The dangers of direct approaches and DIY practice sales in the current buoyant marketIn the first of a new series, Myers La Roche Director, Dominic Watson explores the dangers of direct approaches and DIY Practice Sales in the current buoyant market.
In spite of the uncertainty of Brexit looming on the horizon, in areas with ample optometric cover, the practice sales market for profitable enterprises continues to be very buoyant. However we have also seen the emergence of a much less welcome trend. In the last month alone, we have had 3 practice owners call us in various states of distress after having had their fingers, bank balances and faith in human nature badly burnt by aborted privately agreed sales.
Having helped Eye Care Professionals to value, buy, build, prepare for exit and to sell practices for nearly 20 years, our team has seen most things. Highly commercial or ruthless buyers trying it on, leading to costly aborted private sales are nothing new. We previously documented one such case study in “John’s Story” back in 2017. However, it is the increasing volume and also the slickness of some of the operators that is of major concern for owners. 3 in a single month is a new and highly undesirable record; unfortunately we know from experience that this only represents the tip of the iceberg in terms of the overall number of victims out there.
For each practice owner who comes forward to remarket their practice, there are many more who also had a really bad experience. However, when they have already committed to significant legal costs and expended significant emotional energy they have reluctantly rolled over and completed on deals which looked nothing like the deal they originally agreed to. They know they have been had, but elect to be pragmatic and cut their losses.
There will also have been an even larger number of owners who recently completed on a sub-optimal deal, but who have been quite literally charmed into falsely believing that they have achieved fair market value and a good deal. These people often unknowingly sacrificing tens or even hundreds of thousands of pounds of value in their sale deal. It would never happen to you - would it?
As a practice owner, the sale of your business is one of the most significant events of your life, so why do so many owners fail to invest in adequate advice and end up taking the wrong route to market?
After tens of thousands of hours working in your practice, you deserve to exit with maximum value. The only way to ensure you do this effectively is by being fully informed. Being forearmed with this knowledge will allow you to set the right course for success and should ensure that you avoid becoming a victim.
Knowledge is power
5 Classic Mistakes Practice Sellers Make From the Outset
Classic Mistake 1: Attempting to deduce value, practice appeal and sale options from incomplete 'anecotal evidence' or hearsay and getting it very badly wrong.
A surprising number of owners make spurious and misleading conclusions from practice sales adverts. The most common misconception is that there is a simple, immutable relationship between a practices turnover and its market value.
The problem with using “For Sale” adverts as a “window” on the market is that it provides a highly distorted view. Drawing conclusions from advertised practice prices can be highly misleading because:
- The largest and most profitable practices tend not to be advertised publically [including by Myers La Roche.] This means that anyone drawing conclusions from publically advertised practices is only seeing a sub-set of the market.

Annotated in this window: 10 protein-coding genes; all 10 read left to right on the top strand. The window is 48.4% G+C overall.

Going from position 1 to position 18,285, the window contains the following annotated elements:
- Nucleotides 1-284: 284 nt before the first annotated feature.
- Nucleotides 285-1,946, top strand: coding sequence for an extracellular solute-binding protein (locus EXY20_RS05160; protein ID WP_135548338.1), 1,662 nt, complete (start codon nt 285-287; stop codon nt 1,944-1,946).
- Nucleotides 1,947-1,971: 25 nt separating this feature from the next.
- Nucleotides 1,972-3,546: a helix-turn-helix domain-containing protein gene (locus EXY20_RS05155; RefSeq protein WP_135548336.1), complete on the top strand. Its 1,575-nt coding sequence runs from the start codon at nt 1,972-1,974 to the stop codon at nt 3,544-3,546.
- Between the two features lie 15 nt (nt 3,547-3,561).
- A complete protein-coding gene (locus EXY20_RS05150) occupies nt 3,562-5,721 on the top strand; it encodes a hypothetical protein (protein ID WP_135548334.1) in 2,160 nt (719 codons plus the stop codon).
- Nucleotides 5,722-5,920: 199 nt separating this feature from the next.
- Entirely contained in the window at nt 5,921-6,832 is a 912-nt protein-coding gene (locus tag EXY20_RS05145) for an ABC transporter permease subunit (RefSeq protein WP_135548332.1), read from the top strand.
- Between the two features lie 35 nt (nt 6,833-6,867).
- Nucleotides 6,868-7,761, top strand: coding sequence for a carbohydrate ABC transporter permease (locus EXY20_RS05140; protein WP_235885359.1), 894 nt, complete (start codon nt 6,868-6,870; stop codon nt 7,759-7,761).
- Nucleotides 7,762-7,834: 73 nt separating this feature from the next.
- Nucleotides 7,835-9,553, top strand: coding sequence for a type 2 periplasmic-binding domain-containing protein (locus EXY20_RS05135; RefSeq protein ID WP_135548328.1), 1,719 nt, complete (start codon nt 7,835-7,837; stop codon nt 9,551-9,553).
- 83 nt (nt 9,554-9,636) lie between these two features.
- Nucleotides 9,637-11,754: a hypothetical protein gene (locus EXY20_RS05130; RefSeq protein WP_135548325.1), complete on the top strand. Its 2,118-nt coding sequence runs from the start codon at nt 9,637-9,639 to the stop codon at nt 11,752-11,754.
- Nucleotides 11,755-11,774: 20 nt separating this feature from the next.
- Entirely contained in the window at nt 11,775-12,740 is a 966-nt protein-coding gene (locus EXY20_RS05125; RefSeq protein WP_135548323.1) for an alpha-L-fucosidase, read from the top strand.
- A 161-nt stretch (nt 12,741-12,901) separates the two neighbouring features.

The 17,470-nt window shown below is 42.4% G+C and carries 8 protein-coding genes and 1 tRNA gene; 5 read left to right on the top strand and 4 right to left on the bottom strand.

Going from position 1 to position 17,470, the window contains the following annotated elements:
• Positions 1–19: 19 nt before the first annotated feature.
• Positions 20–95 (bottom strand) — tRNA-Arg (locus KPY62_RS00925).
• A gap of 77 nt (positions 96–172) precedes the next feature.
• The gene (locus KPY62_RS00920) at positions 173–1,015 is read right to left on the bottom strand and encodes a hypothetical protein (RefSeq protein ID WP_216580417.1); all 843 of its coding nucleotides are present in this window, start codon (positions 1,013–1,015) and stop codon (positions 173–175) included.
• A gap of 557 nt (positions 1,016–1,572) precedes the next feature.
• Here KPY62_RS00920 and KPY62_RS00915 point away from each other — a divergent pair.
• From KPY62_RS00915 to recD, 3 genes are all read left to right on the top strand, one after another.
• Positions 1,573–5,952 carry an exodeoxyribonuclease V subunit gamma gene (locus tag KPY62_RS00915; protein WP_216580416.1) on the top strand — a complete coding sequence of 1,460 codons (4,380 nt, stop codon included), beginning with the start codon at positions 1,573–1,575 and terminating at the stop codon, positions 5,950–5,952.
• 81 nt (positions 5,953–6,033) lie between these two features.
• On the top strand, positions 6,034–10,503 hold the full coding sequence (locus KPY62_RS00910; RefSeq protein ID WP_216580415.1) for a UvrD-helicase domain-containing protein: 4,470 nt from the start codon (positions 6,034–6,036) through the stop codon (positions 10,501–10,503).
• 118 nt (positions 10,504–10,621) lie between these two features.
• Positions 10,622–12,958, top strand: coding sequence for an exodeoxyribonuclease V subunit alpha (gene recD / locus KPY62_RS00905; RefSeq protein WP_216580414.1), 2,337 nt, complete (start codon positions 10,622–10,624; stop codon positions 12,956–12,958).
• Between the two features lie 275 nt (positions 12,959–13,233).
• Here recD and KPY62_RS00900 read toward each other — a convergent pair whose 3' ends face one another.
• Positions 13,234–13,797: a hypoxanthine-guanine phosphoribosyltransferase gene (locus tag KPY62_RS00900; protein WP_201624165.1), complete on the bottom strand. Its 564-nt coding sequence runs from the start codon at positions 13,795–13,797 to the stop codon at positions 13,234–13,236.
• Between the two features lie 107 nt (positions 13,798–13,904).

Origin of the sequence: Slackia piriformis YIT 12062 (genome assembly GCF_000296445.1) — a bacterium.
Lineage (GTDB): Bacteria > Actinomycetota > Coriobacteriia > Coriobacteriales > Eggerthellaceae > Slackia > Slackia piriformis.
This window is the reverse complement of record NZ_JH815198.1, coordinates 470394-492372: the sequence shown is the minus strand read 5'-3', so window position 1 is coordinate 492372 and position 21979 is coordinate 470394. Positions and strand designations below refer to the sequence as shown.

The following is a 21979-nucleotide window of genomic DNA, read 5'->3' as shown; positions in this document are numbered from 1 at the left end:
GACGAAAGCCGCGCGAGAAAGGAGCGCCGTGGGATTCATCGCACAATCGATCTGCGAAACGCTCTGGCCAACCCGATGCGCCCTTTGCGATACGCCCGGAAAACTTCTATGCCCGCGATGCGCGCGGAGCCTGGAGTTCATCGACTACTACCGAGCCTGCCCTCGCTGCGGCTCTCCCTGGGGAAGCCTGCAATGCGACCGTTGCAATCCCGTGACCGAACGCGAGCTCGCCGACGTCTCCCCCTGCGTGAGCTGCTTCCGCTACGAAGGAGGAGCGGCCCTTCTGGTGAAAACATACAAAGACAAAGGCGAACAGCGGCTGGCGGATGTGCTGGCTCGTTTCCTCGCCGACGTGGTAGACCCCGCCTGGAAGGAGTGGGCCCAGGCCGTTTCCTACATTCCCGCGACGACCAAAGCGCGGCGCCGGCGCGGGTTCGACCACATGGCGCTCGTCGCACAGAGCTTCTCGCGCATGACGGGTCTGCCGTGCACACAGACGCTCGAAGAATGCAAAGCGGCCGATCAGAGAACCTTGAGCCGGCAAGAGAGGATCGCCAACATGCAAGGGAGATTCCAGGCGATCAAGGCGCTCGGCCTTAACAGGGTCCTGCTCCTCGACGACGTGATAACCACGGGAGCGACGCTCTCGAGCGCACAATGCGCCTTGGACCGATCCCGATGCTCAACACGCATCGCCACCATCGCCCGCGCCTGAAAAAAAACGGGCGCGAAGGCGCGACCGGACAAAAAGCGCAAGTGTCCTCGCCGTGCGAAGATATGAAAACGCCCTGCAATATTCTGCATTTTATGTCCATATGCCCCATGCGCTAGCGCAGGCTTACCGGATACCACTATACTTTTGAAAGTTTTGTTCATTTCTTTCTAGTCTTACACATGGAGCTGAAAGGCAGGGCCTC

- Many of the practices that can be seen advertised within the “visible subset” are likely to mislead expectation because:
- A practice owner can “ask” whatever they want for a practice
- There are a number of unscrupulous non-specialist business transfer agents out there whose business model is to seduce owners into using them by suggesting they can achieve highly inflated prices. They hook the owner in, then charge them a very high “sign on” fee, and a very high “exit” fee – making them lots of money irrespective of whether the practice sells or not. We know this because we frequently are asked by people to act for them when they have realised their mistake of appointing this type of operator originally.
Over the years we have heard a huge range of “rule of thumb” valuation methodologies pedalled by the misinformed. 100% of turnover, 50% of turnover, 49% of turnover. All are completely wrong, but the 50% myth is the most persistent.
To be absolutely clear, there is no recognisable link between turnover and achievable price for an independent optical business.
In the last 12 months we have sold practices within the following range:
• 114% of turnover
• 11% of turnover
Making assumptions and failing to take the right advice can be extremely costly and this is best illustrated via an example:
We recently completed on the sale of a practice with a turnover just shy of £1.1 million. Had the owner applied the 50% myth, then they would have valued their business at c£550,000. The price we achieved was actually £1.3 million. Had they listened to chatter or tried to guestimate a rule of thumb valuation then they would have short-changed themselves to the tune of a cool £750,000. Getting the right advice and assistance does come at a cost, but as this example illustrates it is frequently worth its weight in gold. Unfortunately far too many people don’t get themselves into a fully informed viewpoint and fall into the trap of either overvaluing or under valuing their practice. Both can have a major adverse impact on a sale - don’t let this be you.
On face value being approached by a buyer may seem like an attractive proposition. It offers a potentially easy, elegant and low transactional cost sale after all. However, unless you already have a clear and correct understanding of the true realisable value and appeal of your practice, this is almost always a bad move and there is a serious danger that what started out amicably, turns into an arm wrestle that you can’t win.
Classic Mistake 2: Taking the 'easy' route by reacting to an approach from a buyer.